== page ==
And as my love the warmer glowed

The deeper would that anguish sink,

That this dark stream between us flowed,

Though both stood bending o’er its brink.

Until, at last, I learned to bear

A colder heart within my breast;

To share such thoughts as I could share

                                And calmly keep the rest.

I saw that they were sundered now,

The trees that at the root were one:

They yet might mingle leaf and bow,

But still the stems must stand alone


‘Self-Communion’ isn’t just important as an autobiographical source, it is typical of her writing in its preoccupation with themes of identity, self-knowledge and devout dedication to Christian pilgrimage. More rational than her sisters’ work, and less influenced by the Romantics, her poetry and prose deserve to be read for their own merits. In fact, even if you didn’t think you knew any of Anne Brontë’s poetry you may have been unwittingly familiar with it as a number of her poems have been used as hymns and are still sung today. The original manuscript of her best-known hymn ‘The Narrow Way’ is also in the British Library and is bound into the same volume as ‘Self-Communion’.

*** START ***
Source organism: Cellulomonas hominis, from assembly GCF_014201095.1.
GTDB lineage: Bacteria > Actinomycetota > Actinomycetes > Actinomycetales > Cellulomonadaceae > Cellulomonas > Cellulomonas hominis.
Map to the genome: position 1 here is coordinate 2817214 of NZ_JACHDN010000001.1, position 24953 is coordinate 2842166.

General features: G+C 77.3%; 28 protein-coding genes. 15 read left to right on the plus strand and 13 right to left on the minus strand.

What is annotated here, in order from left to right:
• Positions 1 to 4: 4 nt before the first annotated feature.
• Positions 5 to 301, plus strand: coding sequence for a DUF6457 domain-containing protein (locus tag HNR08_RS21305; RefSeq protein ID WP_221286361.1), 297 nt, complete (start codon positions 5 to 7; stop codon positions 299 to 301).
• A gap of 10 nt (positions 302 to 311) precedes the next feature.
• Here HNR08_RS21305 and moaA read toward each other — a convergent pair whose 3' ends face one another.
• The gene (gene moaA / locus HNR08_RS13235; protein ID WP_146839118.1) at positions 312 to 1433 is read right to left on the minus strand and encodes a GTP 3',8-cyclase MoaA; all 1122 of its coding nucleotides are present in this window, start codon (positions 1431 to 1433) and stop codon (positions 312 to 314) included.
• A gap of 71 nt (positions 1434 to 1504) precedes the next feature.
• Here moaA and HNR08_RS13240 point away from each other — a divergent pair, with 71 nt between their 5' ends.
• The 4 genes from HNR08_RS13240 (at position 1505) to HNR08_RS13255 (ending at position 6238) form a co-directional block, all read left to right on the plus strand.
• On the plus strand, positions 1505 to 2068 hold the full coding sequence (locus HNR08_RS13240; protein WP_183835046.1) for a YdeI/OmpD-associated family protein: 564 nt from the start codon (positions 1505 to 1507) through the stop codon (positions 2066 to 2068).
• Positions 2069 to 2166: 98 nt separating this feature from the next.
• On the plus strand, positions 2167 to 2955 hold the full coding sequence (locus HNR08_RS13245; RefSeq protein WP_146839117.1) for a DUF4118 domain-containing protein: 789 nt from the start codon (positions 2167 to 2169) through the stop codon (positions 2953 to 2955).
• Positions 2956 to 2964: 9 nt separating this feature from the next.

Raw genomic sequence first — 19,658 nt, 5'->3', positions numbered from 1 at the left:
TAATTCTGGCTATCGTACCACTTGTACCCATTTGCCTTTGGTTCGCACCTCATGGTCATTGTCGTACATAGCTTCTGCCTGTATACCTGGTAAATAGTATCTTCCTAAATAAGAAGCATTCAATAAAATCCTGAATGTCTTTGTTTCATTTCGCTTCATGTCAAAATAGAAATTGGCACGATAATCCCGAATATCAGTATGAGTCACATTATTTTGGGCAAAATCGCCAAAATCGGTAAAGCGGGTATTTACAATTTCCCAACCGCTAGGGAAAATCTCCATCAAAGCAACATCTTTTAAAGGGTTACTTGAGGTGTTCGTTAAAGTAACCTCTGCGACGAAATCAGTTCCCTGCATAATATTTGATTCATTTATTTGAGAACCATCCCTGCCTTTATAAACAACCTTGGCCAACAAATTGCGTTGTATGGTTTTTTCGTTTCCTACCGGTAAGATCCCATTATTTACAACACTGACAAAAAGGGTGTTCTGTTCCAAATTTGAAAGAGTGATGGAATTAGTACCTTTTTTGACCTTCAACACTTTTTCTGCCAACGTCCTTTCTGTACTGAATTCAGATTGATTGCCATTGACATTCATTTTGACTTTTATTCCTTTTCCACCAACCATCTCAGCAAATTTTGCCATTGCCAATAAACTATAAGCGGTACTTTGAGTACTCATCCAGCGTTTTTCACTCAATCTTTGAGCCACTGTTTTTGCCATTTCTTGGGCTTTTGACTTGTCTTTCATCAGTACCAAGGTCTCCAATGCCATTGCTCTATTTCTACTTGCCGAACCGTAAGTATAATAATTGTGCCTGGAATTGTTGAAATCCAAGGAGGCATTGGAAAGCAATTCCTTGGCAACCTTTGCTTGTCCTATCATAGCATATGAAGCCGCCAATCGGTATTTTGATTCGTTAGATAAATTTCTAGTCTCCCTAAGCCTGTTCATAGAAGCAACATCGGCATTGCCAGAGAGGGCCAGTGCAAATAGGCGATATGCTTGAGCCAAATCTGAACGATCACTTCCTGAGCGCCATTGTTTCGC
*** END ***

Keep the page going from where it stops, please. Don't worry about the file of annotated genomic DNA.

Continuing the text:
If you’d like to honour Anne Brontë’s birthday by reading more about her, here are a few recommendations to start you off:

09 January 2014

Arthur Conan Doyle and The Adventure of the Executed Knight

Guest post from Charlotte Dickerson, Cataloguer and Metadata creator, Europeana 1914-1918 project.

In 1916 former knight of the British Empire and celebrated humanitarian Roger Casement stood on trial for treason. His friend Arthur Conan Doyle tried to rally support for his defence and put together a petition for his release, signed by figures such as W. B. Yeats, George Bernard Shaw and John Galsworthy. This petition, as well as Conan Doyle’s correspondence on the subject, has been digitised by the British Library as part of Europeana Collections 1914-1918, a project to provide access to material from national library collections across Europe, and will be available online from 2014. The trial of Roger Casement caused a media storm but Conan Doyle’s efforts were unsuccessful and Casement was hung on the 3rd of August 1916.  

  Casement_doyle - Copy
Roger Casement c. 1910 and Arthur Conan Doyle, 1914.
Image of Arthur Conan Doyle by Arnold Genthe